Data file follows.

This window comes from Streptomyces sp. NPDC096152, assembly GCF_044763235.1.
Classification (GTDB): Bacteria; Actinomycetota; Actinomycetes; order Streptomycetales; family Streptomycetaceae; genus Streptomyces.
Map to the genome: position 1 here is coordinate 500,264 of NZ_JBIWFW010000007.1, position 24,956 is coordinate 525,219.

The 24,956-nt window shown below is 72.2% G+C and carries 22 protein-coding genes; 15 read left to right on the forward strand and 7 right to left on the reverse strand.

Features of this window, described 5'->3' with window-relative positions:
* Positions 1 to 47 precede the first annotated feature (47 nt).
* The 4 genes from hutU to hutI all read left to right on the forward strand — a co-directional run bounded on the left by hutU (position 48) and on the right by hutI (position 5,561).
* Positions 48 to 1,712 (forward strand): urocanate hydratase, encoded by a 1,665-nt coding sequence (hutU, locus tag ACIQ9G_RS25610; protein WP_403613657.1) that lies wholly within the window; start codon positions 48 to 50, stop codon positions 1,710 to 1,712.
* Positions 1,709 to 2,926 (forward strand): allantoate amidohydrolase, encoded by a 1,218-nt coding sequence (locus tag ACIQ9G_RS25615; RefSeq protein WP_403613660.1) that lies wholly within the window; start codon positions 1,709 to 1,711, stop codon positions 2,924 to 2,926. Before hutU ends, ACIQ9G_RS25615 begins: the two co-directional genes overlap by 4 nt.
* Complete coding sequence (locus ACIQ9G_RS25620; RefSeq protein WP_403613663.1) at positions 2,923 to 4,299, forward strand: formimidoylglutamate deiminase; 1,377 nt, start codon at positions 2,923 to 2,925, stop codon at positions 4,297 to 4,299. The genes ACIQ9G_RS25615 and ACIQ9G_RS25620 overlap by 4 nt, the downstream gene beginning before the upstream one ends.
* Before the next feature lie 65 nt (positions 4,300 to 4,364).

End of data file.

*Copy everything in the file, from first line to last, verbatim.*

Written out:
This window comes from Streptomyces sp. NPDC096152, assembly GCF_044763235.1.
Classification (GTDB): Bacteria; Actinomycetota; Actinomycetes; order Streptomycetales; family Streptomycetaceae; genus Streptomyces.
Map to the genome: position 1 here is coordinate 500,264 of NZ_JBIWFW010000007.1, position 24,956 is coordinate 525,219.

The 24,956-nt window shown below is 72.2% G+C and carries 22 protein-coding genes; 15 read left to right on the forward strand and 7 right to left on the reverse strand.

Features of this window, described 5'->3' with window-relative positions:
* Positions 1 to 47 precede the first annotated feature (47 nt).
* The 4 genes from hutU to hutI all read left to right on the forward strand — a co-directional run bounded on the left by hutU (position 48) and on the right by hutI (position 5,561).
* Positions 48 to 1,712 (forward strand): urocanate hydratase, encoded by a 1,665-nt coding sequence (hutU, locus tag ACIQ9G_RS25610; protein WP_403613657.1) that lies wholly within the window; start codon positions 48 to 50, stop codon positions 1,710 to 1,712.
* Positions 1,709 to 2,926 (forward strand): allantoate amidohydrolase, encoded by a 1,218-nt coding sequence (locus tag ACIQ9G_RS25615; RefSeq protein WP_403613660.1) that lies wholly within the window; start codon positions 1,709 to 1,711, stop codon positions 2,924 to 2,926. Before hutU ends, ACIQ9G_RS25615 begins: the two co-directional genes overlap by 4 nt.
* Complete coding sequence (locus ACIQ9G_RS25620; RefSeq protein WP_403613663.1) at positions 2,923 to 4,299, forward strand: formimidoylglutamate deiminase; 1,377 nt, start codon at positions 2,923 to 2,925, stop codon at positions 4,297 to 4,299. The genes ACIQ9G_RS25615 and ACIQ9G_RS25620 overlap by 4 nt, the downstream gene beginning before the upstream one ends.
* Before the next feature lie 65 nt (positions 4,300 to 4,364).